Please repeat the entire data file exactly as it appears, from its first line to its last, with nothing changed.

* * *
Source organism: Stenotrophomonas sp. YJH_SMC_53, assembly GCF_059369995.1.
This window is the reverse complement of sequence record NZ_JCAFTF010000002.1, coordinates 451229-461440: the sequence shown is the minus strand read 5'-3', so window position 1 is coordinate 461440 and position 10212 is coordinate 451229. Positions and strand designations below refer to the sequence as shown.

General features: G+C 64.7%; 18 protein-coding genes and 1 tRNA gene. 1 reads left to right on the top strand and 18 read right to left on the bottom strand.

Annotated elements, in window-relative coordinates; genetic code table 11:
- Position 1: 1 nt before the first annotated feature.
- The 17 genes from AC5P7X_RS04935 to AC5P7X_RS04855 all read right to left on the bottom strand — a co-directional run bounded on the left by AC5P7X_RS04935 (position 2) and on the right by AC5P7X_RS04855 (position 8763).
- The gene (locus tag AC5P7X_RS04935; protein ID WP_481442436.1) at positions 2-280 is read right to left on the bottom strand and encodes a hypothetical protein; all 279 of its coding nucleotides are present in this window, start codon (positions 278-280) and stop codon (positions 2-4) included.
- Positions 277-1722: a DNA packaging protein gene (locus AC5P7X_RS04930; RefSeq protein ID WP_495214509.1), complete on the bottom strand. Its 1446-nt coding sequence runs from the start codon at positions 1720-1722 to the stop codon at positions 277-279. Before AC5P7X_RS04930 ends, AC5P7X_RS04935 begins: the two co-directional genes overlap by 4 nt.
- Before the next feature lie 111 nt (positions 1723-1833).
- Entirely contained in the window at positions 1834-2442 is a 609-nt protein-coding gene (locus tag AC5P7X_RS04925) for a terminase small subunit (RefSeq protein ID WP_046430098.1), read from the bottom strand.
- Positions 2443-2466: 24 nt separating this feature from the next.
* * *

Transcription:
Source organism: Stenotrophomonas sp. YJH_SMC_53, assembly GCF_059369995.1.
This window is the reverse complement of sequence record NZ_JCAFTF010000002.1, coordinates 451229-461440: the sequence shown is the minus strand read 5'-3', so window position 1 is coordinate 461440 and position 10212 is coordinate 451229. Positions and strand designations below refer to the sequence as shown.

General features: G+C 64.7%; 18 protein-coding genes and 1 tRNA gene. 1 reads left to right on the top strand and 18 read right to left on the bottom strand.

Annotated elements, in window-relative coordinates; genetic code table 11:
- Position 1: 1 nt before the first annotated feature.
- The 17 genes from AC5P7X_RS04935 to AC5P7X_RS04855 all read right to left on the bottom strand — a co-directional run bounded on the left by AC5P7X_RS04935 (position 2) and on the right by AC5P7X_RS04855 (position 8763).
- The gene (locus tag AC5P7X_RS04935; protein ID WP_481442436.1) at positions 2-280 is read right to left on the bottom strand and encodes a hypothetical protein; all 279 of its coding nucleotides are present in this window, start codon (positions 278-280) and stop codon (positions 2-4) included.
- Positions 277-1722: a DNA packaging protein gene (locus AC5P7X_RS04930; RefSeq protein ID WP_495214509.1), complete on the bottom strand. Its 1446-nt coding sequence runs from the start codon at positions 1720-1722 to the stop codon at positions 277-279. Before AC5P7X_RS04930 ends, AC5P7X_RS04935 begins: the two co-directional genes overlap by 4 nt.
- Before the next feature lie 111 nt (positions 1723-1833).
- Entirely contained in the window at positions 1834-2442 is a 609-nt protein-coding gene (locus tag AC5P7X_RS04925) for a terminase small subunit (RefSeq protein ID WP_046430098.1), read from the bottom strand.
- Positions 2443-2466: 24 nt separating this feature from the next.